The federal government has a murky relationship with the arts, at best, and efforts to stop infusing taxpayer dollars is in the spotlight once again. President Trump’s budget blueprint calls for the elimination of arts spending from the federal budget.
Leading that movements is removal of the Corporation for Public Broadcasting. Some of the funding also goes to NPR. Other proposed arts cuts include the National Endowment for the Arts ($148 million), as well as the Institute of Museum and Library services ($230 million). People in the arts industry have begun making the case that this $971 million cut amounts to only .02 percent of the budget and costs Americans only $1.35 each. But with a $20 trillion national debt, arts funding could be finished.
Organizations that receive funding are obligated to steer clear of political bias. That has simply not been the case, and the left-leaning NPR was nearly defunded in 2011 when the House of Represented voted it down. At the time, NPR had become a liberal advocacy station that was forced to oust NPR CEO Vivian Schiller to return to a neutral arts station.
This election cycle saw many of Hollywood’s A-list, millionaire actors make harsh remarks about President Trump before and after the election. With Republicans dominating the American political landscape from governorships to Congress to the White House, there’s no love-loss between the arts and Conservatives, so slashing funds won’t keep Republicans up at night.
Obama Cut The Arts?
As much as Obama was a liberal darling, he also regularly proposed cutting federal arts funding. For example, his 2012 budget proposal including slicing $44 out of arts and humanities endowments. During his tenure, Obama reduced arts endowment support from $168 million in 2010 to its current $148 million. When you account for inflation, that’s a big hit. Ironically, the NEA came under fire during the Obama years for actively pressuring artists to create works that supported the president’s social agenda. It seems no matter which party occupies the White House, the approach to arts funding mirrors that of high schools that cut arts education before sports.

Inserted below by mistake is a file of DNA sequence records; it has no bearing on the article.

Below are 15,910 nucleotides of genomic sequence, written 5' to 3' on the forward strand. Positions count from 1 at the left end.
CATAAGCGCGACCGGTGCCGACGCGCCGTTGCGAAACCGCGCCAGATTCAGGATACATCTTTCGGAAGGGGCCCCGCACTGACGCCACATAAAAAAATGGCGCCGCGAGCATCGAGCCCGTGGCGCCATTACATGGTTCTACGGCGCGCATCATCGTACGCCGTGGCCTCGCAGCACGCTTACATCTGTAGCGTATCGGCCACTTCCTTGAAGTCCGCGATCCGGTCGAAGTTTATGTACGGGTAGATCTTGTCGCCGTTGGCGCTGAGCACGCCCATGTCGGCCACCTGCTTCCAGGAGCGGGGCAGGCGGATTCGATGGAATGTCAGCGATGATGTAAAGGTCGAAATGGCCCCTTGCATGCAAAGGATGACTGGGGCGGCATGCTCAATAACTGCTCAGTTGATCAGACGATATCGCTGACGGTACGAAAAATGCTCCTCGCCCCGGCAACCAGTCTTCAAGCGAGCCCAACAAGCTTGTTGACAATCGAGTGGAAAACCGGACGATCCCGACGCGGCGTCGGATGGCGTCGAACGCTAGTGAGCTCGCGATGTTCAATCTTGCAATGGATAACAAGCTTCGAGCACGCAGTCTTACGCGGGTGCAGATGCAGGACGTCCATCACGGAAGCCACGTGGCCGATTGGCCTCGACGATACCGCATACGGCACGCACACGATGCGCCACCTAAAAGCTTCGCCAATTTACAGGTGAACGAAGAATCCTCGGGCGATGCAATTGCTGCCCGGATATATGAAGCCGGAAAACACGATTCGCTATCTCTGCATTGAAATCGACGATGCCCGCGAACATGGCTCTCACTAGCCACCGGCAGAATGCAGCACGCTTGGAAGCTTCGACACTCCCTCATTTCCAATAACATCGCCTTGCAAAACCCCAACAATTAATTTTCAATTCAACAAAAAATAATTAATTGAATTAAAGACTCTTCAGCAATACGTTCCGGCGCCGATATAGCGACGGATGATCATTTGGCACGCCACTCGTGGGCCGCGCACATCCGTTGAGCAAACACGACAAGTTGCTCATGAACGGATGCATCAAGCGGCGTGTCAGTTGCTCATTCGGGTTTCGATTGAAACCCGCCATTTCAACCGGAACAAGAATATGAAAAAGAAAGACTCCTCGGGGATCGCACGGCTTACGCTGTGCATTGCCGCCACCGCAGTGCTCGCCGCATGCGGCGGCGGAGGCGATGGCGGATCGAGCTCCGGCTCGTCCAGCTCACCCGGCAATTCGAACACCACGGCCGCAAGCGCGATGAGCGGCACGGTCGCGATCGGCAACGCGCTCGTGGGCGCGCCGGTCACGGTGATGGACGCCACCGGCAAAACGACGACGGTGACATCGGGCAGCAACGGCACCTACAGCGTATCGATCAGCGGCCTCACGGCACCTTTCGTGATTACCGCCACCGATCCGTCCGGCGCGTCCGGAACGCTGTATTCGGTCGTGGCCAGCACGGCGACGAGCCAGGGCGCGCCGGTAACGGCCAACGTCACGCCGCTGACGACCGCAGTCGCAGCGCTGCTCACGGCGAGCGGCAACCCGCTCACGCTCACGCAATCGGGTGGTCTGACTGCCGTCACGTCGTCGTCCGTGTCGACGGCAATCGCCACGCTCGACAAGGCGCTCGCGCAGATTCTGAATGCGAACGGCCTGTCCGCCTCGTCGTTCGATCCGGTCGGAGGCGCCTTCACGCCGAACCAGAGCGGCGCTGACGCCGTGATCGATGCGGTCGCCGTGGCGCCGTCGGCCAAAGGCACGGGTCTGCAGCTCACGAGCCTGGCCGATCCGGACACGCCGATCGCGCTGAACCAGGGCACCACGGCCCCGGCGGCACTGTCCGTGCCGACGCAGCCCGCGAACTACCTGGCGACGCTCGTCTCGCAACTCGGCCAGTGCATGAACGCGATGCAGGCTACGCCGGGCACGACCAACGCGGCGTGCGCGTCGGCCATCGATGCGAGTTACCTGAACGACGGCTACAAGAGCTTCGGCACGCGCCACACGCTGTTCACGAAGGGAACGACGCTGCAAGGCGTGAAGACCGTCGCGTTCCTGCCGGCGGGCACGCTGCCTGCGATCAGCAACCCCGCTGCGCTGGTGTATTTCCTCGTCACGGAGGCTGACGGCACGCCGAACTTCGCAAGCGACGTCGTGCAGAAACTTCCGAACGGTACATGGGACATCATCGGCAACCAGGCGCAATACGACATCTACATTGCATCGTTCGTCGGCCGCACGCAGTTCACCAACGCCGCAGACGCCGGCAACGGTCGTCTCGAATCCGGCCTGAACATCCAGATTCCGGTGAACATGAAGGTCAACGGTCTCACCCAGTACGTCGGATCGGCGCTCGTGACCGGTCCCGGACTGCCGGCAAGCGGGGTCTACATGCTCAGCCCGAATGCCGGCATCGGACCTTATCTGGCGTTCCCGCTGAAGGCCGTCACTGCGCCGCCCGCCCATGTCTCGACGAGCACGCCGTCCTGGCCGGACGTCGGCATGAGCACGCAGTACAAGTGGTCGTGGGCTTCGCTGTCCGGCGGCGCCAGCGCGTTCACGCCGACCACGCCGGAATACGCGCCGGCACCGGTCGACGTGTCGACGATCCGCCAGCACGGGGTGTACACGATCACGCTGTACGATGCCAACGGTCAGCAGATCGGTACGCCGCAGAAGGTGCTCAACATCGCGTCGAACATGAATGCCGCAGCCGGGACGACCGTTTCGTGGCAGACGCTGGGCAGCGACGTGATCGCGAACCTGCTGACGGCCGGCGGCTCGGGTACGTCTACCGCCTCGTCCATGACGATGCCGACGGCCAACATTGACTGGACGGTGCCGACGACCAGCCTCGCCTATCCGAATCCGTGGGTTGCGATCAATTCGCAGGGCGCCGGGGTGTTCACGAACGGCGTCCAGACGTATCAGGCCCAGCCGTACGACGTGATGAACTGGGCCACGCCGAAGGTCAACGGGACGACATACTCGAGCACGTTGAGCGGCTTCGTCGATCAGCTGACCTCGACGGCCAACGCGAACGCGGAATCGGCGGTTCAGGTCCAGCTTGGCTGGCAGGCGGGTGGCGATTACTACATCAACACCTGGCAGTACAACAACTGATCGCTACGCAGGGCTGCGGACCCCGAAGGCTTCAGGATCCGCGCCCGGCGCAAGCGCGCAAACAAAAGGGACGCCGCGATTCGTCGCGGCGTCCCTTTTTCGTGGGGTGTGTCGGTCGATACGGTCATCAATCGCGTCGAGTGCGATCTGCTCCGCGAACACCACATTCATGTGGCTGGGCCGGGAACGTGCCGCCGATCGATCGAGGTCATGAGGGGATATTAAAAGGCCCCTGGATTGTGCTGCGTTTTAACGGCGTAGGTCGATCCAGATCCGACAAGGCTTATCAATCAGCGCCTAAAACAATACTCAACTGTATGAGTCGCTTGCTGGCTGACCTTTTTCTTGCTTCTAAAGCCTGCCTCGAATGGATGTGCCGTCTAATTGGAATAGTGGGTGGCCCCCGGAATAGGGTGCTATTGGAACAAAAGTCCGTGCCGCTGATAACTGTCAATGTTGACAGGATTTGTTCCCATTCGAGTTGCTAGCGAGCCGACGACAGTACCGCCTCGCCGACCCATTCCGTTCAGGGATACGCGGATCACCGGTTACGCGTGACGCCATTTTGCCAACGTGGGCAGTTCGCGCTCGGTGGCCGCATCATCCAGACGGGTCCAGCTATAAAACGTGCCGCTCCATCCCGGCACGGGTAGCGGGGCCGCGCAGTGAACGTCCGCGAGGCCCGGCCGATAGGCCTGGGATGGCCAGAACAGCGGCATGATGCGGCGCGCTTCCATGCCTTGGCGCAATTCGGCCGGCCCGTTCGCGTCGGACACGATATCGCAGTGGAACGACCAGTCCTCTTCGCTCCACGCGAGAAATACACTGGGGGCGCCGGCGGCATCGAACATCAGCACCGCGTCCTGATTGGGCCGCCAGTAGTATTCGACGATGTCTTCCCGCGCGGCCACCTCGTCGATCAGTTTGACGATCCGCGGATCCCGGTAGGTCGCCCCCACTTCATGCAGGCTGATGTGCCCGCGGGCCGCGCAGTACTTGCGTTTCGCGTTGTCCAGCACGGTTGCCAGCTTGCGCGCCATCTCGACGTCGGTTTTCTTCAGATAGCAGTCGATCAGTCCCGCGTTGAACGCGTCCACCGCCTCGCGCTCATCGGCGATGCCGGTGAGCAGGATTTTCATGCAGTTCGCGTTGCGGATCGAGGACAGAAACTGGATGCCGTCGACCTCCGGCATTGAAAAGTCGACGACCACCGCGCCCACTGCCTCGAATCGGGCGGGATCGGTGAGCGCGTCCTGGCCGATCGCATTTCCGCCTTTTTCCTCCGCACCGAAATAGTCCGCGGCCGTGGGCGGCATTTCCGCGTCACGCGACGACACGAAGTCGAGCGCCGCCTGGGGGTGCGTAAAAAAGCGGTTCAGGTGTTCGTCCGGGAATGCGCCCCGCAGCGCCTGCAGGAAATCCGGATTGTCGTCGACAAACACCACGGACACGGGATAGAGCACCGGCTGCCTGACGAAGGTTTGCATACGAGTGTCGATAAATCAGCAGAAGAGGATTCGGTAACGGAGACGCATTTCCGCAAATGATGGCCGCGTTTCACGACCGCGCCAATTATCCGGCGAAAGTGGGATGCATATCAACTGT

Should Tax Dollars Be Used?
It may come as a surprise, but NPR receives only about 14 percent of its funding from the tax dollars. The popular national network would certainly survive without government funding by tightening its belt and selling advertising. But there are also many redundancies across radio markets and even Sirius has programs that mimic NPR’s. It seems a major market exists for such programming and tax money may be unnecessary.
PBS, on the other hand, receives almost its entire $445 million budget from taxpayers. While PBS runs an efficient ship and about 95 percent of its funding goes directly into programming, the expansion of cable television calls into question the need to pay for educational kids shows. The popularity of Blues Clues, Wonder Pets, Kipper, Backyardigans among many others demonstrates that educational TV is a commercially viable product. Just think about the children’s toy and clothing stores lining up to advertise. As much as many parents have a soft spot in their heart for PBS shows, Big Bird would be fought over by Disney, Discovery, Nick Jr, and The Learning Channel. PBS has become redundant.
There have been numerous reductions to arts funding and attempts to phase it out entirely dating back to the 1980s. It’s clear that reductions will continue until the arts are absorbed by free market forces. Simply put, it’s only a matter of time until arts funding is done.